Posted by: Ross Gardner | November 10, 2011

Feed the Worms

We have a modest sized garden, perhaps what some might regard as small.  Needless to say, the naturalist that I am has endeavoured to make good use of the space, as regards to attracting wildlife into it.  Every garden should have a pond.  Ours, with its resident Odonata and thriving population of Smooth Newts arriving each spring, gives us much pleasure.  Nectar is in good supply throughout and our Silver Birch is maturing into the graceful tree that we hoped for when we planted it.

Our garden is a wonderful little space, which we are very grateful for indeed.  But ask me for one of my favourite features within it and giving the pond a good run for its money would be the compost bin, with its encumbent Brandling Worms.  These are worms that I am assuming (not being a worm expert or anything) to be the species Eisenia fetida.  They are amazing little creatures.  I can open the lid in the warmth of spring and summer to find the surface inside to be a writhing mass of pinky-orange-brown bodies.  They are active it seems at all times, except the colder days of the year.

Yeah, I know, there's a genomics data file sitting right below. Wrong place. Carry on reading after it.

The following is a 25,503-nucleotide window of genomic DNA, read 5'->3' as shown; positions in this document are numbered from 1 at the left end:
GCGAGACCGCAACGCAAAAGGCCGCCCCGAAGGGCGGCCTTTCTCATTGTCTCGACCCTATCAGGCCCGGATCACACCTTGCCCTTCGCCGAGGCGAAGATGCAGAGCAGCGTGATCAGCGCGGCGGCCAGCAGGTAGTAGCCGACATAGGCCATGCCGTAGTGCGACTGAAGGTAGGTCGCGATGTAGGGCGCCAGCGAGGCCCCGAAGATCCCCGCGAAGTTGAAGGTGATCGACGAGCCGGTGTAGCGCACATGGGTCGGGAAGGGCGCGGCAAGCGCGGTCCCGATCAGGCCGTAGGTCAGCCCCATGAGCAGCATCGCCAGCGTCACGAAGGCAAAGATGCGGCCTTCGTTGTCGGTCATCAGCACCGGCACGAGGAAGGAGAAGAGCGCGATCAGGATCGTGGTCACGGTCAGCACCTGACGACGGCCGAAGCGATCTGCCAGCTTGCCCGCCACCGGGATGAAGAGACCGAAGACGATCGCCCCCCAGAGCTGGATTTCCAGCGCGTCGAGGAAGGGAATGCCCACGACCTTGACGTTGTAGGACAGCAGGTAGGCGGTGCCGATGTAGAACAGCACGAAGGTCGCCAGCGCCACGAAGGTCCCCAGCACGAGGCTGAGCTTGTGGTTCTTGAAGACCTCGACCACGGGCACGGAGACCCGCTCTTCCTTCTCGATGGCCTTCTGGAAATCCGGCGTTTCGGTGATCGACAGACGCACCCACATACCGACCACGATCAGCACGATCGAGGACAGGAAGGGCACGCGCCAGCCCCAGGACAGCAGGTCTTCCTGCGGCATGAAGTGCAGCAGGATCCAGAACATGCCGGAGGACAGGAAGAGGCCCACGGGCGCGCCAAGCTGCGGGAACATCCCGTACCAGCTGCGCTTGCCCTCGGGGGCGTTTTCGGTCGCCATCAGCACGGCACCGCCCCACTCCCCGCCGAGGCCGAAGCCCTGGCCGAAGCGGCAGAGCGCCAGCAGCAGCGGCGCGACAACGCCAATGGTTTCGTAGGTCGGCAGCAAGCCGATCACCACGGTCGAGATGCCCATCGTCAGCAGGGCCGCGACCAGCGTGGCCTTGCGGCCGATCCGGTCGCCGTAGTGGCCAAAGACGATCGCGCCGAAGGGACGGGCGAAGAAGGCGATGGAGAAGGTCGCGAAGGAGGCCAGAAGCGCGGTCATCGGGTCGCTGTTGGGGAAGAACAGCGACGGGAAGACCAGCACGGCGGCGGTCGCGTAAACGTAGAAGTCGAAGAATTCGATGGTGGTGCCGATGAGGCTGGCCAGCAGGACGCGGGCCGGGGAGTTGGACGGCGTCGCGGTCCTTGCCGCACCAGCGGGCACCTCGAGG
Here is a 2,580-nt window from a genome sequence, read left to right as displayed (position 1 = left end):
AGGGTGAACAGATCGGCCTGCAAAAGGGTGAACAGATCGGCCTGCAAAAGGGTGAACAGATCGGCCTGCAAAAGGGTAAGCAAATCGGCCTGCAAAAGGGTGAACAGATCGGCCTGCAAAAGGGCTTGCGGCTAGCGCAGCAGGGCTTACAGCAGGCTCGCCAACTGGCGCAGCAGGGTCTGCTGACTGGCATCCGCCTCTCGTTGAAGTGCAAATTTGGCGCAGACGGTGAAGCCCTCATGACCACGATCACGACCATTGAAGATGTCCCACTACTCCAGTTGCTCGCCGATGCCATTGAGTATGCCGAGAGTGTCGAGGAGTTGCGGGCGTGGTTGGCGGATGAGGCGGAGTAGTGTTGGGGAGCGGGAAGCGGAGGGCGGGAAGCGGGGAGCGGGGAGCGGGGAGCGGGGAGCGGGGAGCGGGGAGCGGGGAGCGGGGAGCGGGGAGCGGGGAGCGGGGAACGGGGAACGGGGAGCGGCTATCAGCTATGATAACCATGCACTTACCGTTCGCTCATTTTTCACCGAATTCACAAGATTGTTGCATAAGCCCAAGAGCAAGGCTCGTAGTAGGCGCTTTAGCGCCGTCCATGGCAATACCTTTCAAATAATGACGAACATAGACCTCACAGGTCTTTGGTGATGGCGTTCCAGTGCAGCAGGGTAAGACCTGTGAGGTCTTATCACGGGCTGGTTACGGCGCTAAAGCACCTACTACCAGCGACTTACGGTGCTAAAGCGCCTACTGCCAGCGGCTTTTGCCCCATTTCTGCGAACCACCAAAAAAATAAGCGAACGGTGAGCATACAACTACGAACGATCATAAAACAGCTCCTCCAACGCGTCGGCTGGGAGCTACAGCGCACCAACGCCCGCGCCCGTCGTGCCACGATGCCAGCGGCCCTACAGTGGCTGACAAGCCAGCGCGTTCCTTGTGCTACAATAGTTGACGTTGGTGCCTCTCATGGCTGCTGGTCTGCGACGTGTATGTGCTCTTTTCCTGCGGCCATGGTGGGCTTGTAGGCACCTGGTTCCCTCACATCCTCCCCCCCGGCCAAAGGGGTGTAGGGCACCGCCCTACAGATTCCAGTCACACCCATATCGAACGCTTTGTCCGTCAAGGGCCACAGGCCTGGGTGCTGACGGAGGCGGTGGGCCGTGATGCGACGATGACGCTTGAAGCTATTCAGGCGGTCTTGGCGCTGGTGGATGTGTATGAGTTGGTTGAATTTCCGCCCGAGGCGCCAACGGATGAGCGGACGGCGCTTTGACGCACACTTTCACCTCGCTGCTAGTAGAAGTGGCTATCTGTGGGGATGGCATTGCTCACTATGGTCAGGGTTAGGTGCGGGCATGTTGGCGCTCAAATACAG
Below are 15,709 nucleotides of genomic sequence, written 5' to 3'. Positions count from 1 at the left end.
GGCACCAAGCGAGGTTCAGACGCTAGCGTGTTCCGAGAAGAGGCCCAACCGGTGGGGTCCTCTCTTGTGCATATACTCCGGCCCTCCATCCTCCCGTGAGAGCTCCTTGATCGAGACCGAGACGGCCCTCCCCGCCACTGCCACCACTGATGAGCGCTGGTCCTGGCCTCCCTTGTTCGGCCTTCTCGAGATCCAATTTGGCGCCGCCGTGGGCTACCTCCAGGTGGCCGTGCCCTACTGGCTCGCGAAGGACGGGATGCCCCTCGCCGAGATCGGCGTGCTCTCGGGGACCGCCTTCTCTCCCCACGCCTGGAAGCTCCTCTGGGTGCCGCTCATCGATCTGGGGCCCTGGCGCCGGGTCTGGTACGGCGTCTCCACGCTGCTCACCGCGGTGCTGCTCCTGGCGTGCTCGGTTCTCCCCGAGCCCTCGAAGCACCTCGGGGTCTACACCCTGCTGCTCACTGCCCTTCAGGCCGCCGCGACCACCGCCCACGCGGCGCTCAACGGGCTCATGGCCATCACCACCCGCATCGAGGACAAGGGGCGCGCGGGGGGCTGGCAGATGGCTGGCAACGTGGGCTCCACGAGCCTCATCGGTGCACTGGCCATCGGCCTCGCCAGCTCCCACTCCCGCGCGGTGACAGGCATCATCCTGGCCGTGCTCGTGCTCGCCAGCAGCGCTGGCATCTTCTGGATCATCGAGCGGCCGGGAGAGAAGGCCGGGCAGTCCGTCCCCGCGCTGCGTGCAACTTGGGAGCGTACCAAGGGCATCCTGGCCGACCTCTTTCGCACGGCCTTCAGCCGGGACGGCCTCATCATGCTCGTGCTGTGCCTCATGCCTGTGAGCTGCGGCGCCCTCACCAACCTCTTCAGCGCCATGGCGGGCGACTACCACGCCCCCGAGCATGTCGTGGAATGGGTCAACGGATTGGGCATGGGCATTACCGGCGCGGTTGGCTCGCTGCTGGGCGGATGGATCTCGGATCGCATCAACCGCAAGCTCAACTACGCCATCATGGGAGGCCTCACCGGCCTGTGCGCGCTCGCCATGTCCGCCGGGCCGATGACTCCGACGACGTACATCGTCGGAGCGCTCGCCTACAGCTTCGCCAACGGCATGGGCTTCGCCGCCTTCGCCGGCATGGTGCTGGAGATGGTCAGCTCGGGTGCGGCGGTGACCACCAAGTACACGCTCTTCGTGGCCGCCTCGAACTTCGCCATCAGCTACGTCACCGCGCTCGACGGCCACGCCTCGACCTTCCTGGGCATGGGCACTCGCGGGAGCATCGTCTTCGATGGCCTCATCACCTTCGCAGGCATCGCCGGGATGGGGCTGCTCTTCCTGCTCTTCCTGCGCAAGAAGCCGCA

Brandling Worms (Eisena fetida). Ross Gardner 2011

They are amazing because I never put them there, or had even seen them before, yet there they are in considerable abundance.  They are amazing because they eat potato peel and apple peel, egg shells, tea bags, dead leaves and grass cuttings, brocolli stalks, carrot tops, the stringy bits of runner beans and the tough pods of broad beans and even the odd bit of newspaper (and all this just for starters), before turning it into rich black soil.  Fertile compost that helps us grow the next crop of spuds and runners.  We all know that there are creatures that eat leftovers and poo compost.  This indeed, is what in many respects makes the world go round.  But when you really think about it and see it going on before your own eyes in your own garden, you are reminded that it is actually, well… amazing.  And they can do other amazing things as can be seen in this excellent video: FEED YOUR COMPOST, made by Louise Swain and starring worms from our very own compost bin.

Some of you may well be thinking I’m slightly barmy, but there you go.


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